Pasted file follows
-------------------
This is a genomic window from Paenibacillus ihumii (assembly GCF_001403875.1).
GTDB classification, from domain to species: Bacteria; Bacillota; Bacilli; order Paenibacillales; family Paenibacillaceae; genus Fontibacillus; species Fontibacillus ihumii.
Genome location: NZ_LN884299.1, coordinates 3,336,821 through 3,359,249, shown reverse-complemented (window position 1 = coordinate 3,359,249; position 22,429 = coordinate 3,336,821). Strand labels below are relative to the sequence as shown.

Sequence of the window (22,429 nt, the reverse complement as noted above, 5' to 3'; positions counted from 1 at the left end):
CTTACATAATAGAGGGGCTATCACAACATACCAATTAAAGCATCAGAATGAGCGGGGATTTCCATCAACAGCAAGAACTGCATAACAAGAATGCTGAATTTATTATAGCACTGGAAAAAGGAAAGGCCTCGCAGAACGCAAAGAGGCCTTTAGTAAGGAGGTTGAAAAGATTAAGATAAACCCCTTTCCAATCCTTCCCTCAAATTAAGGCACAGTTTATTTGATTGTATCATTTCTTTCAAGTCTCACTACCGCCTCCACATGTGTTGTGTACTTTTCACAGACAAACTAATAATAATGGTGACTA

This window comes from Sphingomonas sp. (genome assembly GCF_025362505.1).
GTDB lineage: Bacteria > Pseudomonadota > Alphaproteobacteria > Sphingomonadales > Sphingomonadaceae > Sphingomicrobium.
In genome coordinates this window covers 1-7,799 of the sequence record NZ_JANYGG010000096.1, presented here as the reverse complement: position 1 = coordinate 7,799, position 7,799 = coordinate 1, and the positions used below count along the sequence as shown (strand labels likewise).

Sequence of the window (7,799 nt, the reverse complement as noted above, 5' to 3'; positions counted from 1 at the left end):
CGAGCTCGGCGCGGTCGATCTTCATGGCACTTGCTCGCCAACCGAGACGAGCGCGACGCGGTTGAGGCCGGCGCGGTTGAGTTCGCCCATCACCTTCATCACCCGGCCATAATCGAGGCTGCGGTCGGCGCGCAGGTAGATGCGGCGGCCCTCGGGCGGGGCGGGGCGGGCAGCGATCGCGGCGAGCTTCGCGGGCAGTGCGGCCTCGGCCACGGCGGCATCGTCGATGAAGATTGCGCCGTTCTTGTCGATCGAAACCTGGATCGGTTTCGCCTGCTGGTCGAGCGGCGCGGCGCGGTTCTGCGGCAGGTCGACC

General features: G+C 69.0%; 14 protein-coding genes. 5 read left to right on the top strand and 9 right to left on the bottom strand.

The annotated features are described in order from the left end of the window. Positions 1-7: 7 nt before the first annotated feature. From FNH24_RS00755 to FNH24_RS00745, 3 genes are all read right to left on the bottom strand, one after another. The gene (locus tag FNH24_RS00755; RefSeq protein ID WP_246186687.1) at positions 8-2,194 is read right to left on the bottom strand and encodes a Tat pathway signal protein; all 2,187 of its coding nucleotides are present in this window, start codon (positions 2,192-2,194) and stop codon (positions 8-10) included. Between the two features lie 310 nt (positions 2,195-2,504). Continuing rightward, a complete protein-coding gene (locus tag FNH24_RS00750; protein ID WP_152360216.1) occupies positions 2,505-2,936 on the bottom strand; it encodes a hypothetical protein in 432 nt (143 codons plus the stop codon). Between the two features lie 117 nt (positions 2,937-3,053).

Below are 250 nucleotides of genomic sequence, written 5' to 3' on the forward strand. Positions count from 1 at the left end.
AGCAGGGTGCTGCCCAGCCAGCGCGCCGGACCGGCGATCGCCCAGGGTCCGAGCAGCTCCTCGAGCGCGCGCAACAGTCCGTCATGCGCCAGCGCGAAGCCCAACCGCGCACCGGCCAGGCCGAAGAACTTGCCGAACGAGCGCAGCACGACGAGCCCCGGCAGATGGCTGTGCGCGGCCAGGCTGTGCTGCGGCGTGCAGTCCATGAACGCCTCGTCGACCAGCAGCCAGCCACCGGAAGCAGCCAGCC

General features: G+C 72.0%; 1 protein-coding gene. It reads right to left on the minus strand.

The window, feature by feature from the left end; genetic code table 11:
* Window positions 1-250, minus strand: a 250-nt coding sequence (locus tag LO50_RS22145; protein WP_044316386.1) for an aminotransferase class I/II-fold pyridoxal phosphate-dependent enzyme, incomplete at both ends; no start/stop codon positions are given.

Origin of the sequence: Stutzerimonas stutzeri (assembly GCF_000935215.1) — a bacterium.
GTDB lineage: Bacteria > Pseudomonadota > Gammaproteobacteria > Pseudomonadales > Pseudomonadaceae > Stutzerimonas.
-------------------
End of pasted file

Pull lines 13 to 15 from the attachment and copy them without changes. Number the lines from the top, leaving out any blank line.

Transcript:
Below are 250 nucleotides of genomic sequence, written 5' to 3' on the forward strand. Positions count from 1 at the left end.
AGCAGGGTGCTGCCCAGCCAGCGCGCCGGACCGGCGATCGCCCAGGGTCCGAGCAGCTCCTCGAGCGCGCGCAACAGTCCGTCATGCGCCAGCGCGAAGCCCAACCGCGCACCGGCCAGGCCGAAGAACTTGCCGAACGAGCGCAGCACGACGAGCCCCGGCAGATGGCTGTGCGCGGCCAGGCTGTGCTGCGGCGTGCAGTCCATGAACGCCTCGTCGACCAGCAGCCAGCCACCGGAAGCAGCCAGCC

General features: G+C 72.0%; 1 protein-coding gene. It reads right to left on the minus strand.